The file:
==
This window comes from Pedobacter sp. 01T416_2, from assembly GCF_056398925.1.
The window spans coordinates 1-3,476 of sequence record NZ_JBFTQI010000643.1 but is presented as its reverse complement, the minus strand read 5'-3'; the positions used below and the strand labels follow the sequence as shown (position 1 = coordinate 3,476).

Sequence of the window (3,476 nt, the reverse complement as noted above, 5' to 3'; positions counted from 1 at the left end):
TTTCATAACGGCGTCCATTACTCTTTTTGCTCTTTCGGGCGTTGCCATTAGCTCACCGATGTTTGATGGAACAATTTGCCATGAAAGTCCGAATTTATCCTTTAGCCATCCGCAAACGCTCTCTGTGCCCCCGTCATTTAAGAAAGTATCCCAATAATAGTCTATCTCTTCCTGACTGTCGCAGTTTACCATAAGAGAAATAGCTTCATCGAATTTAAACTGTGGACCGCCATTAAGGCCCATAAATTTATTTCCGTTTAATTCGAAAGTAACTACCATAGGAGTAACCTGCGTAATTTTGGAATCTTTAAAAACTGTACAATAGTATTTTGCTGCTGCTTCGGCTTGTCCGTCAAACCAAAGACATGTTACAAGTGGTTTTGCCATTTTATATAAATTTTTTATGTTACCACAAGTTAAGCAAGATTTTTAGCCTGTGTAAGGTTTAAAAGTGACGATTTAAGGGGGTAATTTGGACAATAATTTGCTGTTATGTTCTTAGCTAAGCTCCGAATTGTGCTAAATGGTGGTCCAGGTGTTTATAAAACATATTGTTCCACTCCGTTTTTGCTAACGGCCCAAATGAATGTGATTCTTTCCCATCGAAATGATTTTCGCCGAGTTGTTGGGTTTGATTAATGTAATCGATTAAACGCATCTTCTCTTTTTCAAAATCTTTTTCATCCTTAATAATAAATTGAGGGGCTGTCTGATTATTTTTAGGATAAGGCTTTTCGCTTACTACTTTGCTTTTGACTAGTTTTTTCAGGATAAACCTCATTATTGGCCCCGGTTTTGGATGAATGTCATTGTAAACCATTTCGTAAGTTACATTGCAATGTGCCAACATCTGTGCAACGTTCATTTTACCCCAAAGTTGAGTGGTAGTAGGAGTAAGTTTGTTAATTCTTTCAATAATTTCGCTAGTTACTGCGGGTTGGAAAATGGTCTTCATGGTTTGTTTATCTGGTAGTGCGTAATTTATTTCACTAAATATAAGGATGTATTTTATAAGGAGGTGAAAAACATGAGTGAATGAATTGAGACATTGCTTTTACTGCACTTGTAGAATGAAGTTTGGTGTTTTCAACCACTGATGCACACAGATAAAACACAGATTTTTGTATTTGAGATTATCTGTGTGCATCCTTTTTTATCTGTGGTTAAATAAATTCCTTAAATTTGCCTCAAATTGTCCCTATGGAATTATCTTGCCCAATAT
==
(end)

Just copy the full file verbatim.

This window comes from Pedobacter sp. 01T416_2, from assembly GCF_056398925.1.
The window spans coordinates 1-3,476 of sequence record NZ_JBFTQI010000643.1 but is presented as its reverse complement, the minus strand read 5'-3'; the positions used below and the strand labels follow the sequence as shown (position 1 = coordinate 3,476).

Sequence of the window (3,476 nt, the reverse complement as noted above, 5' to 3'; positions counted from 1 at the left end):
TTTCATAACGGCGTCCATTACTCTTTTTGCTCTTTCGGGCGTTGCCATTAGCTCACCGATGTTTGATGGAACAATTTGCCATGAAAGTCCGAATTTATCCTTTAGCCATCCGCAAACGCTCTCTGTGCCCCCGTCATTTAAGAAAGTATCCCAATAATAGTCTATCTCTTCCTGACTGTCGCAGTTTACCATAAGAGAAATAGCTTCATCGAATTTAAACTGTGGACCGCCATTAAGGCCCATAAATTTATTTCCGTTTAATTCGAAAGTAACTACCATAGGAGTAACCTGCGTAATTTTGGAATCTTTAAAAACTGTACAATAGTATTTTGCTGCTGCTTCGGCTTGTCCGTCAAACCAAAGACATGTTACAAGTGGTTTTGCCATTTTATATAAATTTTTTATGTTACCACAAGTTAAGCAAGATTTTTAGCCTGTGTAAGGTTTAAAAGTGACGATTTAAGGGGGTAATTTGGACAATAATTTGCTGTTATGTTCTTAGCTAAGCTCCGAATTGTGCTAAATGGTGGTCCAGGTGTTTATAAAACATATTGTTCCACTCCGTTTTTGCTAACGGCCCAAATGAATGTGATTCTTTCCCATCGAAATGATTTTCGCCGAGTTGTTGGGTTTGATTAATGTAATCGATTAAACGCATCTTCTCTTTTTCAAAATCTTTTTCATCCTTAATAATAAATTGAGGGGCTGTCTGATTATTTTTAGGATAAGGCTTTTCGCTTACTACTTTGCTTTTGACTAGTTTTTTCAGGATAAACCTCATTATTGGCCCCGGTTTTGGATGAATGTCATTGTAAACCATTTCGTAAGTTACATTGCAATGTGCCAACATCTGTGCAACGTTCATTTTACCCCAAAGTTGAGTGGTAGTAGGAGTAAGTTTGTTAATTCTTTCAATAATTTCGCTAGTTACTGCGGGTTGGAAAATGGTCTTCATGGTTTGTTTATCTGGTAGTGCGTAATTTATTTCACTAAATATAAGGATGTATTTTATAAGGAGGTGAAAAACATGAGTGAATGAATTGAGACATTGCTTTTACTGCACTTGTAGAATGAAGTTTGGTGTTTTCAACCACTGATGCACACAGATAAAACACAGATTTTTGTATTTGAGATTATCTGTGTGCATCCTTTTTTATCTGTGGTTAAATAAATTCCTTAAATTTGCCTCAAATTGTCCCTATGGAATTATCTTGCCCAATAT